By: Joe Strupp
In Unusual Libel Case, Cipriano Sued His Editor
A highly unusual libel case – a reporter sued his own editor
– ended this month when Ralph Cipriano, who covered religion
for The Philadelphia Inquirer, agreed to settle the
lawsuit with his former employer for an undisclosed amount.
Philadelphia Newspapers Inc. (PNI), parent of the Inquirer
and Philadelphia Daily News, announced the settlement with
Cipriano Jan. 5. In a joint statement, both parties said Cipriano
had agreed to drop his suit – scheduled to go to trial in
March – in exchange for damages reported to be as high as $7
The suit stemmed from comments Inquirer Editor Robert J.
Rosenthal made to Washington Post media writer Howard
Kurtz about Cipriano’s coverage of the Catholic Archdiocese of
Philadelphia. Kurtz quoted Rosenthal as saying, “There were
things we didn’t publish that Ralph wrote that we didn’t think
were truthful. He could never prove them.”
Cipriano, 47, claimed Rosenthal’s comments were defaming and
filed suit in August 1998, initially seeking $50,000 in damages.
An 11-year Inquirer veteran who also had worked at the
Los Angeles Times, Cipriano was fired shortly after filing
Kurtz’s story appeared after Cipriano publicly criticized the
paper for refusing to print some articles he had written about
the archdiocese, specifically information about the spending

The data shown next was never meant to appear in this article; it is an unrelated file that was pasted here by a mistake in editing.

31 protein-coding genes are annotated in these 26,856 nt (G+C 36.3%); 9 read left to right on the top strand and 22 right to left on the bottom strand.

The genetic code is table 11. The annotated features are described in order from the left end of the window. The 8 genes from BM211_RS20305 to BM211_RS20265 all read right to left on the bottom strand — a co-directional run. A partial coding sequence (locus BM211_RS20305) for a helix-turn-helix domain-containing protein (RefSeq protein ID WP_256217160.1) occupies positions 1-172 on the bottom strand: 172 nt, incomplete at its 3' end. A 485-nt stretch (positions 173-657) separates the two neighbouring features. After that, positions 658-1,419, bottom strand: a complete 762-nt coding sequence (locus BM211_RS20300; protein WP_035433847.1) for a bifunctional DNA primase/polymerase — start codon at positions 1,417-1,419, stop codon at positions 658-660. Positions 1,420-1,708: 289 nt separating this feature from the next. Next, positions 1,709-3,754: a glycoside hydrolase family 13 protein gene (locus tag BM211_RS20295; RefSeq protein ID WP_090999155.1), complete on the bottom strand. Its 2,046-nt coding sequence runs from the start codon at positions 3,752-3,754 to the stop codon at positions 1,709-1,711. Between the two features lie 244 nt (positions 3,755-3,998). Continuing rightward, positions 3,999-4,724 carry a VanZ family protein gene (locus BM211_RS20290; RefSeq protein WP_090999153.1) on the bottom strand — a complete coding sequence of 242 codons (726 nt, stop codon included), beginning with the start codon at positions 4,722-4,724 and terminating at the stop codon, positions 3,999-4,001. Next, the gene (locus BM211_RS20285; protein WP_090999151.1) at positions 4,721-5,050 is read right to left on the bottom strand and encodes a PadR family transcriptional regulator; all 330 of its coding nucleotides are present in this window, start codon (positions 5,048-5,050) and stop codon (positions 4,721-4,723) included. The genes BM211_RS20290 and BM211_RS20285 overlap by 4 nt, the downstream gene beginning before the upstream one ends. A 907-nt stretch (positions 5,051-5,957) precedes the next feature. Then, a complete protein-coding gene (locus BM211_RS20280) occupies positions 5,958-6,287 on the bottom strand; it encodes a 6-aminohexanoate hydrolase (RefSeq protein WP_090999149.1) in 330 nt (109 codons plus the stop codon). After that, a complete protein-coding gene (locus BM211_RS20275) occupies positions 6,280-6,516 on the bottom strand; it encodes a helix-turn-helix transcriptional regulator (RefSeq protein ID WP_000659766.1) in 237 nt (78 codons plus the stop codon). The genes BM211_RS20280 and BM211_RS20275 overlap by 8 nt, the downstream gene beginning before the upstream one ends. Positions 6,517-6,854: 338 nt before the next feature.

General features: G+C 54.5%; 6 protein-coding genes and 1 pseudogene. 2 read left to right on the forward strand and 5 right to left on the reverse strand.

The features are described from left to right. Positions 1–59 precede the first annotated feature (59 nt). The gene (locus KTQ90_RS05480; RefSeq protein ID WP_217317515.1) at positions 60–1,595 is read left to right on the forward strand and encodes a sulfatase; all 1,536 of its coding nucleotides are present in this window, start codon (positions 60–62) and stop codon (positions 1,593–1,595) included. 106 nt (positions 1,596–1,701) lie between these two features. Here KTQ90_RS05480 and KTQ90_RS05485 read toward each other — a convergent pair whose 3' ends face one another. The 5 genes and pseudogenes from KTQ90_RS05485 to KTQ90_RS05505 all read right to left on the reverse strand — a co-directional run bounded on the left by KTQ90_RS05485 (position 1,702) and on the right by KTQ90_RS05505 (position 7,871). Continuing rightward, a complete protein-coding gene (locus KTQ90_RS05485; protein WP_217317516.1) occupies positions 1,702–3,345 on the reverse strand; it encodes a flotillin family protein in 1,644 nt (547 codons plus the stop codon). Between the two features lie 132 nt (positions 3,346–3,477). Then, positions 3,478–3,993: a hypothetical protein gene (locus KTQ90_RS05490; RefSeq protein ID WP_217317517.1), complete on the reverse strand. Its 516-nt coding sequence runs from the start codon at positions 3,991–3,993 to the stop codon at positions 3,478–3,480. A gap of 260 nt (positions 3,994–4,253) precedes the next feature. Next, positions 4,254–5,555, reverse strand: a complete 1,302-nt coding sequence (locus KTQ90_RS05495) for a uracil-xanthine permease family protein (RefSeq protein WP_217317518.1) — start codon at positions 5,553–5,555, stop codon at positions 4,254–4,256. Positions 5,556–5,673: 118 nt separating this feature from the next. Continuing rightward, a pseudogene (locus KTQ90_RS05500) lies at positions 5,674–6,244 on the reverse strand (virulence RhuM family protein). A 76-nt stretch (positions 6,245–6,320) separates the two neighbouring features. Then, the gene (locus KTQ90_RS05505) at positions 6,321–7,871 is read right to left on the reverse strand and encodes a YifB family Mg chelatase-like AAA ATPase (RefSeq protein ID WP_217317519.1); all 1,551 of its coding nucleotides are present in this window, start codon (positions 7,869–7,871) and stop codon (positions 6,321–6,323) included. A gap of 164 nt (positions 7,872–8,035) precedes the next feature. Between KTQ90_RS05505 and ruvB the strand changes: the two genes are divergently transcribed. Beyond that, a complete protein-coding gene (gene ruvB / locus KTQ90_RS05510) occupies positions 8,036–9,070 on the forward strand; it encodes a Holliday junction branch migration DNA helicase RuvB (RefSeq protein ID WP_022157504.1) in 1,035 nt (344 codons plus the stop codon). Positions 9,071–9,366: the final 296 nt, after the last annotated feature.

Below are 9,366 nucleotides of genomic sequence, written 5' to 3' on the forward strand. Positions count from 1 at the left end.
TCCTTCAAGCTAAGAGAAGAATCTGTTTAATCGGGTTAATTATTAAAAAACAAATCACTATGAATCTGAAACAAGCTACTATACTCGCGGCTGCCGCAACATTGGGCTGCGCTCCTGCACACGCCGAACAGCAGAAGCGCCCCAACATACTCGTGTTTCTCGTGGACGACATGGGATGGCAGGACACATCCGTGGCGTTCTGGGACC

habits of Cardinal Anthony J. Bevilacqua, which some said placed
priority on enhancing the facilities and lifestyles of priests at
the same time church schools were being closed in poor
“Everything I wrote was true. That’s really the bottom line,”
Cipriano told E&P. He wrote a lengthy article for the
National Catholic Reporter in 1998 with much of the
information he contends the Inquirer declined to print.
Rosenthal has defended the decision not to publish the
information, claiming much of it had already appeared in the
Cipriano told E&P that he planned to continue his recent
work as a free-lance writer in Philadelphia – and did not
rule out reporting on the archdiocese.
Attorneys for PNI, owned by Knight Ridder, declined to comment on
the case. But Rosenthal, who had not denied making the
disparaging comments, expressed his apologies. “I regret my
remarks, and that we weren’t able to resolve this in a way other
than litigation,” he said in a statement. “But I am happy we have
been able to put this matter behind us.”
Kurtz said he was surprised that his story would lead to such a
lawsuit, but commended Rosenthal for not backing away from his
comments, saying, “I appreciate that fact.”
Reporting contributed by Joe Nicholson
Joe Strupp (email@example.com) is an associate editor for E&P.
Copyright 2001, Editor & Publisher.